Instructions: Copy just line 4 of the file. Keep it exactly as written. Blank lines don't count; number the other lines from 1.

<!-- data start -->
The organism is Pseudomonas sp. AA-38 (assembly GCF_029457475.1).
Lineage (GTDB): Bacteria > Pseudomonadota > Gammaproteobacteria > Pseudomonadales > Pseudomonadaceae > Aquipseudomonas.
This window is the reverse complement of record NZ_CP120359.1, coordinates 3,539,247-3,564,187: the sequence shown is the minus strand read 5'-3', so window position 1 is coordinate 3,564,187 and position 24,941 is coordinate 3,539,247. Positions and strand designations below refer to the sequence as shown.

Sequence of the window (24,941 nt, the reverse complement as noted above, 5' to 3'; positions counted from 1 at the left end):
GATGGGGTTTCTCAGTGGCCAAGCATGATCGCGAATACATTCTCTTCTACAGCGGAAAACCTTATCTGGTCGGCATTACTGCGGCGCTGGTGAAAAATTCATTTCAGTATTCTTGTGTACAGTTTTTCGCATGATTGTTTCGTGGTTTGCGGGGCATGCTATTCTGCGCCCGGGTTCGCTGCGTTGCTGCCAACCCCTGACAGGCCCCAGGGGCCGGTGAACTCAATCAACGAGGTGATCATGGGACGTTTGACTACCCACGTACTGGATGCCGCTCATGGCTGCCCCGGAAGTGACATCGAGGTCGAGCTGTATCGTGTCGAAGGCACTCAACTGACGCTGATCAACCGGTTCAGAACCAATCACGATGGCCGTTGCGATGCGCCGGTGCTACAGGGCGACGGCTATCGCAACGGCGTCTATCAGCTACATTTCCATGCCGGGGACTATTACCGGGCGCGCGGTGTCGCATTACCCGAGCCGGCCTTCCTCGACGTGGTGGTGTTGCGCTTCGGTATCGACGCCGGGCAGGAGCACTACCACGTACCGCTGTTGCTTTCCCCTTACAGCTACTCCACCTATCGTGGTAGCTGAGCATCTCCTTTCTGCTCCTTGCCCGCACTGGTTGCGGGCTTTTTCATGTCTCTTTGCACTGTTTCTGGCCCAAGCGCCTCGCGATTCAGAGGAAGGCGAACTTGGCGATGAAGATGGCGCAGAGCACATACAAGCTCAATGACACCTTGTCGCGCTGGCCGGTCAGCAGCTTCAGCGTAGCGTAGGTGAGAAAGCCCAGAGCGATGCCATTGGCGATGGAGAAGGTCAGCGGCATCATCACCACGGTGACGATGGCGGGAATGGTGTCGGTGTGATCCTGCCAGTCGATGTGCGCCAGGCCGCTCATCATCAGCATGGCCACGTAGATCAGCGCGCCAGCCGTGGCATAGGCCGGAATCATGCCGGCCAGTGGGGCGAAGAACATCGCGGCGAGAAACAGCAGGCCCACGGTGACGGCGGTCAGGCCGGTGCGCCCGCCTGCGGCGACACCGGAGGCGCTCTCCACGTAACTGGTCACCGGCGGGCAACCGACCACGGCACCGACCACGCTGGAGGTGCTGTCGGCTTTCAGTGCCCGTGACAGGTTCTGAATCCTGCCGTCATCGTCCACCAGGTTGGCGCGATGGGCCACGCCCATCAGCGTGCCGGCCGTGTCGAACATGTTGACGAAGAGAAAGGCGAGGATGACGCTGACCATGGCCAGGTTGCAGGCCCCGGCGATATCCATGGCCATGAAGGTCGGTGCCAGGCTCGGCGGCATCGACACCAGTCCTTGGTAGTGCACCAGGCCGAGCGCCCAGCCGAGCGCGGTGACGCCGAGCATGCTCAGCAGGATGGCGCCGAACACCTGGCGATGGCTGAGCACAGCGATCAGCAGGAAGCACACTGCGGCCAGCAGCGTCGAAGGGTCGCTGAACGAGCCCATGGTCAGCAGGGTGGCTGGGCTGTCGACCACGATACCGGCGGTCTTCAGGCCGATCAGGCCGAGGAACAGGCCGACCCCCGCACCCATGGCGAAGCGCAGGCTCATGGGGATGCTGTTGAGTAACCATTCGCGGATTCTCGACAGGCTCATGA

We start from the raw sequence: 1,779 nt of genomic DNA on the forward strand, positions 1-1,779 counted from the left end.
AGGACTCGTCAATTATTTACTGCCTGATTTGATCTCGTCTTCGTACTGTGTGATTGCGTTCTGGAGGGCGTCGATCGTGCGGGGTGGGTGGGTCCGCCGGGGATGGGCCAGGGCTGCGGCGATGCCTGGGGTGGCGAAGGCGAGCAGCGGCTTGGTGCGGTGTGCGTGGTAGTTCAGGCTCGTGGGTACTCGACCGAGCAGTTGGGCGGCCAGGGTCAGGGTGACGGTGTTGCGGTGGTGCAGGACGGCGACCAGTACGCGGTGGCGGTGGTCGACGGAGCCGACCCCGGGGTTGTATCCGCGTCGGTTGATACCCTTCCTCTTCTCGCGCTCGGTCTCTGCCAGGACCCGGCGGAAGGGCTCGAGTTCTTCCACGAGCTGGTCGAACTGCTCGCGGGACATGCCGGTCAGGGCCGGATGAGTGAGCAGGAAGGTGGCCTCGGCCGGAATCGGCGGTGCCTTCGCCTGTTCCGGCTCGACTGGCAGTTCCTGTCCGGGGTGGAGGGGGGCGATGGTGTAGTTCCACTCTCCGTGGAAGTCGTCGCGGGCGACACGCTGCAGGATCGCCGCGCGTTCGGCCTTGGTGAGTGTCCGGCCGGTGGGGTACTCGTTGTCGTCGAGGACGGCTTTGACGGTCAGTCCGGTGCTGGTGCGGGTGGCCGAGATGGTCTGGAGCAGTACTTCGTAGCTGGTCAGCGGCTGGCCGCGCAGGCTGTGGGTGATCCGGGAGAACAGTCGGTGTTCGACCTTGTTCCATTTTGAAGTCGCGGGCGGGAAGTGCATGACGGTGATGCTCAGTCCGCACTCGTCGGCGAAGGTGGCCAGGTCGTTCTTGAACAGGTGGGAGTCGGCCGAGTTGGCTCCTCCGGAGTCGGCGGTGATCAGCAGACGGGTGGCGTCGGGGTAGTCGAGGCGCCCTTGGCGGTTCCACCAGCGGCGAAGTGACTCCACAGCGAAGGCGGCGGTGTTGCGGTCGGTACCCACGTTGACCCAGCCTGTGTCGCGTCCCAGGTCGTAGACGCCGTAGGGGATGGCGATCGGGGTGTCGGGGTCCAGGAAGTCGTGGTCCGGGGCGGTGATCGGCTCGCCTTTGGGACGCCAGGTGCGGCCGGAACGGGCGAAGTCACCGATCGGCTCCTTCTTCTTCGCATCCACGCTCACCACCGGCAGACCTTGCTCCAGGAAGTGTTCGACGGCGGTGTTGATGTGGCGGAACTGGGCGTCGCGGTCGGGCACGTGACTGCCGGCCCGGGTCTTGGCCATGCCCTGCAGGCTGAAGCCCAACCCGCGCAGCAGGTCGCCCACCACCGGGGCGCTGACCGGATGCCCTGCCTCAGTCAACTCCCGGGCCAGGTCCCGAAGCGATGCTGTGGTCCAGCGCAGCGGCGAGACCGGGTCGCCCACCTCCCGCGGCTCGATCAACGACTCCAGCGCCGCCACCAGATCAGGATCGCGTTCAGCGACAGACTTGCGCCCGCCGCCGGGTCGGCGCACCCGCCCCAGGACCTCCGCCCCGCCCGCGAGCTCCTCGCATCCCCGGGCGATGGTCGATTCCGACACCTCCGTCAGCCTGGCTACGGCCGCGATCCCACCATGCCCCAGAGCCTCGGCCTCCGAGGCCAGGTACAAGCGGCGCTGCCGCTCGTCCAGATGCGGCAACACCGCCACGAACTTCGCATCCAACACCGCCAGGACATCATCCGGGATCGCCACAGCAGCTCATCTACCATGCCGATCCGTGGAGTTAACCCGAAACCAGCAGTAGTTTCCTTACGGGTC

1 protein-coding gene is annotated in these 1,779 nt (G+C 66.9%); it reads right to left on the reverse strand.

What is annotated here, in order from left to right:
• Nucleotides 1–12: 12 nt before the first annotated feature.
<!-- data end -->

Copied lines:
Sequence of the window (24,941 nt, the reverse complement as noted above, 5' to 3'; positions counted from 1 at the left end):